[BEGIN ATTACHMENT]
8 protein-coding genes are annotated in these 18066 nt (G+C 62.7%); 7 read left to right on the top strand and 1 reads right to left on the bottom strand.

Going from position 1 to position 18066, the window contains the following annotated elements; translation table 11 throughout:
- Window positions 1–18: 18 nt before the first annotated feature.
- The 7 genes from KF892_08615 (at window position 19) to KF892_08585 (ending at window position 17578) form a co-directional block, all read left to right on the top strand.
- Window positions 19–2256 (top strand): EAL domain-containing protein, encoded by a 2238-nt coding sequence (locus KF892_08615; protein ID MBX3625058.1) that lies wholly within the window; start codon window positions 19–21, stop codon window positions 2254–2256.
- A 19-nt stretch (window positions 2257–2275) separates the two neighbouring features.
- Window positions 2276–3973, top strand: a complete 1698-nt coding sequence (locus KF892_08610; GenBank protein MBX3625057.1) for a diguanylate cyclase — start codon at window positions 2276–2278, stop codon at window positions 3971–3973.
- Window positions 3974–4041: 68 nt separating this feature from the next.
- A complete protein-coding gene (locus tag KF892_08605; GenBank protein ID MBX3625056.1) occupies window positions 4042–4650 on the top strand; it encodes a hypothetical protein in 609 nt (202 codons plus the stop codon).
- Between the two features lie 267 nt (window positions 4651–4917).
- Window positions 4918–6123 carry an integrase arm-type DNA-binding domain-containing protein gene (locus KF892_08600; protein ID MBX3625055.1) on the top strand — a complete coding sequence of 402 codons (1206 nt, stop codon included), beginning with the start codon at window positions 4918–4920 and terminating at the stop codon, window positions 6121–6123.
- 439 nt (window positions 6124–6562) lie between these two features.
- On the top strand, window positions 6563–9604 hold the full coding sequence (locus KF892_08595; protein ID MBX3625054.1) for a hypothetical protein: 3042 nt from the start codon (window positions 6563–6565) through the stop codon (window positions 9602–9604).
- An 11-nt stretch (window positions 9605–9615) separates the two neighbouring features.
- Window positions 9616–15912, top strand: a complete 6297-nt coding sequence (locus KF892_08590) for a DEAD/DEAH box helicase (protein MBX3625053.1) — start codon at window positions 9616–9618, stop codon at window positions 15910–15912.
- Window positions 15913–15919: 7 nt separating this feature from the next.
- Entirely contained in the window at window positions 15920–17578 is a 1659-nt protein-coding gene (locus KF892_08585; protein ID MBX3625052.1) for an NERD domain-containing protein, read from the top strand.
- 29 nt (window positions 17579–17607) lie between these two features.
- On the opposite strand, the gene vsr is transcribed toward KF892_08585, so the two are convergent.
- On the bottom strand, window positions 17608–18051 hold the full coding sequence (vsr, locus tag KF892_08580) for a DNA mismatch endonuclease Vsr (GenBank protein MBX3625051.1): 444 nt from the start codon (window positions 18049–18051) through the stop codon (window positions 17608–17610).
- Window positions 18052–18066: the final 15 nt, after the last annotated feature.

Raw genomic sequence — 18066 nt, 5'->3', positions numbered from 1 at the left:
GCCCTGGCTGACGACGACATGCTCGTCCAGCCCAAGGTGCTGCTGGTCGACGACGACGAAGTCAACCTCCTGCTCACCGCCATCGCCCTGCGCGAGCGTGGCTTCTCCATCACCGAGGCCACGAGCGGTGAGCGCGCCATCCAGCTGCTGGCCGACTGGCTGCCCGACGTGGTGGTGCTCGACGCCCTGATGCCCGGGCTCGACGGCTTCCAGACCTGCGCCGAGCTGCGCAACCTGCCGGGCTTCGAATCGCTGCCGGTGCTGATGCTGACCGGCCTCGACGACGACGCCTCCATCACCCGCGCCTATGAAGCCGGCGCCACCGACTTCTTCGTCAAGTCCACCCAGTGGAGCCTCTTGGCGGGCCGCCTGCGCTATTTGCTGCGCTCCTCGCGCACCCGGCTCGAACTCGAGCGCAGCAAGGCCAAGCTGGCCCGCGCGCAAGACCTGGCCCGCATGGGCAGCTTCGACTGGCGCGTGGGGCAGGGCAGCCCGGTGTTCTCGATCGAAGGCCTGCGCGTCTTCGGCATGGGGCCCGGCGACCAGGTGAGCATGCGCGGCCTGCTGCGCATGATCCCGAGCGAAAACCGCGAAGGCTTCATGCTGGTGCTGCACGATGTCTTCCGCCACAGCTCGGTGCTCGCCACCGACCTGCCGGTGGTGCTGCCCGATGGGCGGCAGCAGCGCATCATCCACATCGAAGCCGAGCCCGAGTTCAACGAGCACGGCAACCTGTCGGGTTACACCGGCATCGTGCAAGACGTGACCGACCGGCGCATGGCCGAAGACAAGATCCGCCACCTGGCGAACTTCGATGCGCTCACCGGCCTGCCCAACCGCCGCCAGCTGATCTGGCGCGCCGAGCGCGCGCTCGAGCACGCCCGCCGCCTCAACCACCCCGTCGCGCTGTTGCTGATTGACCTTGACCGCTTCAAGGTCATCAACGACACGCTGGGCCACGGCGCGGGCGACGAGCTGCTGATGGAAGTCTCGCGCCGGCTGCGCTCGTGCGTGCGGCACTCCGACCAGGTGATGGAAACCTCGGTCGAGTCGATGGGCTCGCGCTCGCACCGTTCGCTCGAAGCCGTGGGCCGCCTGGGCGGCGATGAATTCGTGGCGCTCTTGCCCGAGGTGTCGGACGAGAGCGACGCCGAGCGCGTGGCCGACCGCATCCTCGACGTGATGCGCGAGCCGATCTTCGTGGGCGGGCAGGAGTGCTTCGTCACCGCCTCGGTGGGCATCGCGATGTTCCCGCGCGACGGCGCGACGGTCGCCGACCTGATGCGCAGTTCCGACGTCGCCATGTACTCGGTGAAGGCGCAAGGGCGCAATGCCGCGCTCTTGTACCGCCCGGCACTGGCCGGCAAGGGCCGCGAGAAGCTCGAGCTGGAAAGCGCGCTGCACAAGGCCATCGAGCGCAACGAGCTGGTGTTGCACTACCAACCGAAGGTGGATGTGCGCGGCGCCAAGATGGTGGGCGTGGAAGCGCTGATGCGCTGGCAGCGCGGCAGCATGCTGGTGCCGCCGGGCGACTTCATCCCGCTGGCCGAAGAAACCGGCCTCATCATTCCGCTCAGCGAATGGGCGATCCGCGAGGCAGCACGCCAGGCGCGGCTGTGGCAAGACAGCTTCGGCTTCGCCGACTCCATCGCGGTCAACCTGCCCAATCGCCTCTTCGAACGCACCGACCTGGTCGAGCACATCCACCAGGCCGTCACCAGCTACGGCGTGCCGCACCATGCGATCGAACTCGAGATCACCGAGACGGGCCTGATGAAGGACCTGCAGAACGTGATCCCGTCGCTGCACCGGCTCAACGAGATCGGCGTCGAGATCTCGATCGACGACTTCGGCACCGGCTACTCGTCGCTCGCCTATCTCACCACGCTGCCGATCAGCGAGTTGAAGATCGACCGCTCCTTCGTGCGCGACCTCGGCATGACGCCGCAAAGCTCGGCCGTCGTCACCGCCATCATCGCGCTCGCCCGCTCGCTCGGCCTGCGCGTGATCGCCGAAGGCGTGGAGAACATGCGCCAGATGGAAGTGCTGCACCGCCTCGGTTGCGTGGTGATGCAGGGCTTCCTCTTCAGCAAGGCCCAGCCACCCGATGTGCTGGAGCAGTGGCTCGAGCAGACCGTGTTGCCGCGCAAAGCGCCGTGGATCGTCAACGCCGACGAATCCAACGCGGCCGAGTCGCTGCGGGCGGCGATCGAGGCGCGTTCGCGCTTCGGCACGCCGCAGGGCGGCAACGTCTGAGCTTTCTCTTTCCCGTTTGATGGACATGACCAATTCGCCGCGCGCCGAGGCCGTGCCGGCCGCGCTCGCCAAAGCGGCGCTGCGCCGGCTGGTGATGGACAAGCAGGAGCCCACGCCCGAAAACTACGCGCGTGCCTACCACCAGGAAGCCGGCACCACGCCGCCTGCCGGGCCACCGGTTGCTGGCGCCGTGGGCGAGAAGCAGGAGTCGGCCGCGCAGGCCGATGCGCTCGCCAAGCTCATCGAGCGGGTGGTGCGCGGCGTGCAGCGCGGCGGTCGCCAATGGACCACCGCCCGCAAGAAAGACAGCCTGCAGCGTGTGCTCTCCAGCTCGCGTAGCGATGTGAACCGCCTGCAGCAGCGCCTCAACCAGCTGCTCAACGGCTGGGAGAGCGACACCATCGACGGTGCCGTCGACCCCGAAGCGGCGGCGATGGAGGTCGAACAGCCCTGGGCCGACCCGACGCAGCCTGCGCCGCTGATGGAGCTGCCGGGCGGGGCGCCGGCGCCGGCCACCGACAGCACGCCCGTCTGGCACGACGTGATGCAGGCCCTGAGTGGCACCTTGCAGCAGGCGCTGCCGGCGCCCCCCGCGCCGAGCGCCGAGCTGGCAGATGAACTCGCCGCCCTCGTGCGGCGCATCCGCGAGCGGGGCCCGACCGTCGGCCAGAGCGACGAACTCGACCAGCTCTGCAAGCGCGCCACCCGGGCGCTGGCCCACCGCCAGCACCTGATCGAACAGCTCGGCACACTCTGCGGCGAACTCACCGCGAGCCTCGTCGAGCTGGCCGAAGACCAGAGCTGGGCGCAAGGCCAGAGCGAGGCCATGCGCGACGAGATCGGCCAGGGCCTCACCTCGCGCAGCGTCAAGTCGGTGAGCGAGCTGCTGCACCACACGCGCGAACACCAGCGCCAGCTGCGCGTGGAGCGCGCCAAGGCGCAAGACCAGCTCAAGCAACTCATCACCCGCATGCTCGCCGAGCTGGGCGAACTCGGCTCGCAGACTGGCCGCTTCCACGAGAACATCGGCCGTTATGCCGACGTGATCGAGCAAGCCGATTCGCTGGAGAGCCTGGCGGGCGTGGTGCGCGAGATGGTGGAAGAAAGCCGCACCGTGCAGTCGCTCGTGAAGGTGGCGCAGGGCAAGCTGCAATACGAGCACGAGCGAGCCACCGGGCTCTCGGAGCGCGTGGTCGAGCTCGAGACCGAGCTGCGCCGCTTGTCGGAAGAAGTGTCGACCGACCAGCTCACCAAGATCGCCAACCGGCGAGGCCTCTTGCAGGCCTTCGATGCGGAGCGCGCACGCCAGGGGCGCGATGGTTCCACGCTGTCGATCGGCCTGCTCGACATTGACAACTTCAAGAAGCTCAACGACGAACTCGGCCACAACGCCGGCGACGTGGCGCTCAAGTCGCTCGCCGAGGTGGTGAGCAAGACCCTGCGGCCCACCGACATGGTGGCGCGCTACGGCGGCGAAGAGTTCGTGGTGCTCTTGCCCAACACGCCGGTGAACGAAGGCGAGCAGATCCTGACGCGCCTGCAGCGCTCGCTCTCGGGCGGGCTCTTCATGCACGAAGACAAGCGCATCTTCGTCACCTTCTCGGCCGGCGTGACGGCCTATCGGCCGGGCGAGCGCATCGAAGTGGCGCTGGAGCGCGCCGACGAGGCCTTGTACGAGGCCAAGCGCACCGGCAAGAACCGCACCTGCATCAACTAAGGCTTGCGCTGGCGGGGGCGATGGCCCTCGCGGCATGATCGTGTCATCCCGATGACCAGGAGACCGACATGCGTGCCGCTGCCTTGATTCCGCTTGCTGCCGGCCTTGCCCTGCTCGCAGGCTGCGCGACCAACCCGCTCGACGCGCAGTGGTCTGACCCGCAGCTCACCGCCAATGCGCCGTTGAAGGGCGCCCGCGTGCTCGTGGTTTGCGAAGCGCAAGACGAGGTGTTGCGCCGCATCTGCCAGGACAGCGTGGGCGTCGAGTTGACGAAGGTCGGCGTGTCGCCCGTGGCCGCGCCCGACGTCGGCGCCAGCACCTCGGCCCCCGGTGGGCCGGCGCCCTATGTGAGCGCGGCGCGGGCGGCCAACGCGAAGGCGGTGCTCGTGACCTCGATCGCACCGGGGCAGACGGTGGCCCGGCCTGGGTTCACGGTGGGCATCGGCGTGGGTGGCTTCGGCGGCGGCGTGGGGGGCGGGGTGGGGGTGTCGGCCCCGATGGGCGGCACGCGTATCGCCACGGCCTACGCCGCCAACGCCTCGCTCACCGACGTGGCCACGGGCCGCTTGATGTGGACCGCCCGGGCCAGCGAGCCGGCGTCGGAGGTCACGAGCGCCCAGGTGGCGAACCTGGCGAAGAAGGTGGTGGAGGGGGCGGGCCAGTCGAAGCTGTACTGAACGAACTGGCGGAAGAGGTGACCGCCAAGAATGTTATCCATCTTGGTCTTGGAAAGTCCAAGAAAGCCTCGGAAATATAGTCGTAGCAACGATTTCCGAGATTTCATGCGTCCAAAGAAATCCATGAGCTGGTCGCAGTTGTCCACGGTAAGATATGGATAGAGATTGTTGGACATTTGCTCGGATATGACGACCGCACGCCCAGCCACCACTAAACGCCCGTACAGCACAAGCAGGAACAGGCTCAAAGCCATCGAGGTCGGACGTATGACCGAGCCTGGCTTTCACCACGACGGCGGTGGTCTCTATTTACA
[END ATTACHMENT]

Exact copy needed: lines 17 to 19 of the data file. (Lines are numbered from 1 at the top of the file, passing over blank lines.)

- Entirely contained in the window at window positions 15920–17578 is a 1659-nt protein-coding gene (locus KF892_08585; protein ID MBX3625052.1) for an NERD domain-containing protein, read from the top strand.
- 29 nt (window positions 17579–17607) lie between these two features.
- On the opposite strand, the gene vsr is transcribed toward KF892_08585, so the two are convergent.